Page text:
Brando is a keen home cook and I have been very lucky to have had a number of his delicious meals. He will be sharing some recipes on My Food Trail as well as writing up his restaurant visits.

So My Food Trail readers can get to know Brando a bit better, I asked him some food related questions below. You’ll notice that typical questions such as “What is your favourite food?” or “What is your favourite restaurant?” have been excluded because I know how hard it is for a foodie to answer those questions with just one response!

April: What is the most unusual item in your pantry/refrigerator?

Brando: Whenever I travel, I always have to bring local food specialities back home with me, so my pantry looks a bit like the United Nations of food. I have shrimp chilli oil from Thailand, wakame seaweed from Japan, maple butter from Canada, aceto balsamico from Italy and seaweed pork floss egg rolls from a recent trip to Macau. The most unusual item in my pantry however, would be the various Ferran Adria branded powders and agents I still have from my dabble in molecular gastronomy during the reign of the El Bulli days. It’s probably more unusual that they are expired and I can’t bring myself to throw these big, almost full tins out!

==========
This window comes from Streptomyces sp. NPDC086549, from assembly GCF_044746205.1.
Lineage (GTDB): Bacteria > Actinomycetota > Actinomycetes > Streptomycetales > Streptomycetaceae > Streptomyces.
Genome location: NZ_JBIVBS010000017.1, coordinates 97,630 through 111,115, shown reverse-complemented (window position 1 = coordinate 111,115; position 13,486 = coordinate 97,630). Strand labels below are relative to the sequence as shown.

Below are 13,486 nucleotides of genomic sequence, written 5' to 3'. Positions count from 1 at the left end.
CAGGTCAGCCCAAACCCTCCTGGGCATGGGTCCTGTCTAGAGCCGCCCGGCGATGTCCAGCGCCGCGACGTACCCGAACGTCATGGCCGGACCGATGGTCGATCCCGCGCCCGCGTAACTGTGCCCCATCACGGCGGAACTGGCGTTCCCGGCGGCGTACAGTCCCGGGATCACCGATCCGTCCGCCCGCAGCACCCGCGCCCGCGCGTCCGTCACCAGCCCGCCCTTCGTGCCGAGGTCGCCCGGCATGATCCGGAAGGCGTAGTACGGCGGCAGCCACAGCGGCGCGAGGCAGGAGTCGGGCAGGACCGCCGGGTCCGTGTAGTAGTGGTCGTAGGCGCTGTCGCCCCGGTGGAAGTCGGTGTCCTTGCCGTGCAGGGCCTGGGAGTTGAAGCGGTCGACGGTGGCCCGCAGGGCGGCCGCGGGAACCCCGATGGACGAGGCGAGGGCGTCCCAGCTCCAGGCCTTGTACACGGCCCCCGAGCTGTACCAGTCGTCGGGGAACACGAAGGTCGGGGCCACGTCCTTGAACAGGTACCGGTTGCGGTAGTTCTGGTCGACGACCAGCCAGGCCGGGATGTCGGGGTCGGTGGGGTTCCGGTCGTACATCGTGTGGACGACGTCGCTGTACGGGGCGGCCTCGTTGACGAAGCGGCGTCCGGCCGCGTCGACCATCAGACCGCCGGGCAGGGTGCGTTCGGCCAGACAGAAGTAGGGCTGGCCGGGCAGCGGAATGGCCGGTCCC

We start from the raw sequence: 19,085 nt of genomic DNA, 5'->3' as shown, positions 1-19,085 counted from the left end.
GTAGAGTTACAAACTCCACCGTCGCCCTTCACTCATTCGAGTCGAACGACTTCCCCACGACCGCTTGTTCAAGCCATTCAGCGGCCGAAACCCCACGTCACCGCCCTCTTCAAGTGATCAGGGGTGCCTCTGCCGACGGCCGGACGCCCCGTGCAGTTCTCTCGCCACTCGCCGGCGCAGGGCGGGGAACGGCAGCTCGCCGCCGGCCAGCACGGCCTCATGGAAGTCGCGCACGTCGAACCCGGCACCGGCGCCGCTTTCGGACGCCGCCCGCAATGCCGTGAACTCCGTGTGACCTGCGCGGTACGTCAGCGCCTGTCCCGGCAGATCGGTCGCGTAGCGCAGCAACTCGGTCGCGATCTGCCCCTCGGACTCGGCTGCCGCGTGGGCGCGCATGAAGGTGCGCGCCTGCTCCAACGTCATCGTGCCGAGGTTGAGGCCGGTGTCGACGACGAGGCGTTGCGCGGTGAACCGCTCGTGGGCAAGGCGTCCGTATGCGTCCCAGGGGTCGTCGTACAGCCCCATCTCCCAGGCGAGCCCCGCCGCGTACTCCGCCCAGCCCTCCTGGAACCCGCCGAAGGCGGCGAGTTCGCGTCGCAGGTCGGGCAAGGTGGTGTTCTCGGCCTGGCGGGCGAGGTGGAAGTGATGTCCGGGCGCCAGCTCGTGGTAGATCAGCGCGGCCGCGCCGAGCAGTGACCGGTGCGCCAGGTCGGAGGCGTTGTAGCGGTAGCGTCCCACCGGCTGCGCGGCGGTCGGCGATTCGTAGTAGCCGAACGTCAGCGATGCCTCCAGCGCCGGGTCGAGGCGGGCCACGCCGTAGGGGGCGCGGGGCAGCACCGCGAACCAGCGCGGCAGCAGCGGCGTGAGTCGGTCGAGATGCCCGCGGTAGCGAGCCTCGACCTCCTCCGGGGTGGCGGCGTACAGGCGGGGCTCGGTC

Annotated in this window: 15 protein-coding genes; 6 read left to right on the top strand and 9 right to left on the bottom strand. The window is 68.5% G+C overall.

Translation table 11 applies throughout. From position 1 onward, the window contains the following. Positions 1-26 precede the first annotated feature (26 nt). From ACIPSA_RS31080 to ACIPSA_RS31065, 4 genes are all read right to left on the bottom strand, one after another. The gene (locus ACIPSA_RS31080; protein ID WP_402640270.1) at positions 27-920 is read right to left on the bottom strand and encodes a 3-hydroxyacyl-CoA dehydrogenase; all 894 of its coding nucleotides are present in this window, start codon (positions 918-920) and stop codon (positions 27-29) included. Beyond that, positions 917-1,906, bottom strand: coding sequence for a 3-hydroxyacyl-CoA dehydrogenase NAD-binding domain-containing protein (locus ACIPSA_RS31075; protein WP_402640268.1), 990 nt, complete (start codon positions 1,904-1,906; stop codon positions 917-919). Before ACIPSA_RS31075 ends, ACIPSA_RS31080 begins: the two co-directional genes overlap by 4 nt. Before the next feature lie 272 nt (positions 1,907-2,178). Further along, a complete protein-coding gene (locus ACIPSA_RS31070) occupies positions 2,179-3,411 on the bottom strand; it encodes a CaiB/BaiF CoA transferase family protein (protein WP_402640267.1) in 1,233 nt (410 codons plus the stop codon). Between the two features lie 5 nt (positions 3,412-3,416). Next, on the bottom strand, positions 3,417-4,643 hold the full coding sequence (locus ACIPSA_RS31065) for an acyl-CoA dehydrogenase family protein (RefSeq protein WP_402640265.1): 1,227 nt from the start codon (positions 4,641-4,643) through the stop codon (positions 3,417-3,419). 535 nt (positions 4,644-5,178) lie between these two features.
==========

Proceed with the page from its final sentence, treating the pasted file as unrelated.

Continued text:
A: Unlike some men who don’t have a sweet tooth, you definitely do! What would be your dream cake?

B: It’s funny that I don’t really think I’m a sweet tooth. Nine times out of ten I would choose an entrée over a dessert, but then I look over my Instagram feed and see how much sugar I actually eat. No wonder I’m not losing weight haha. When I think of a dream cake, I think of the most memorable cake I’ve eaten – my wedding cake. It was a giant croquembouche from Adriano Zumbo Patisserie, which my amazing Mother-in-law then pimped up with Persian fairy floss, dried figs and candied flower petals. It definitely needs texture. I’m a texture junkie…

A: Do you have a food hero/chef crush?

B:I have too many to mention! If I could only pick one, I would have to choose Massimo Bottura. He is a legend in my eyes. I went to a couple of his masterclasses at the Melbourne Food and Wine show, and I ate at his 3 Michelin restaurant in Moderna, Italy. The way he crafts his ideas, the way he bends food concepts into emotion and nostalgia is just awe inspiring. Honourable mentions to Grant Achatz and Heston Blumenthal too.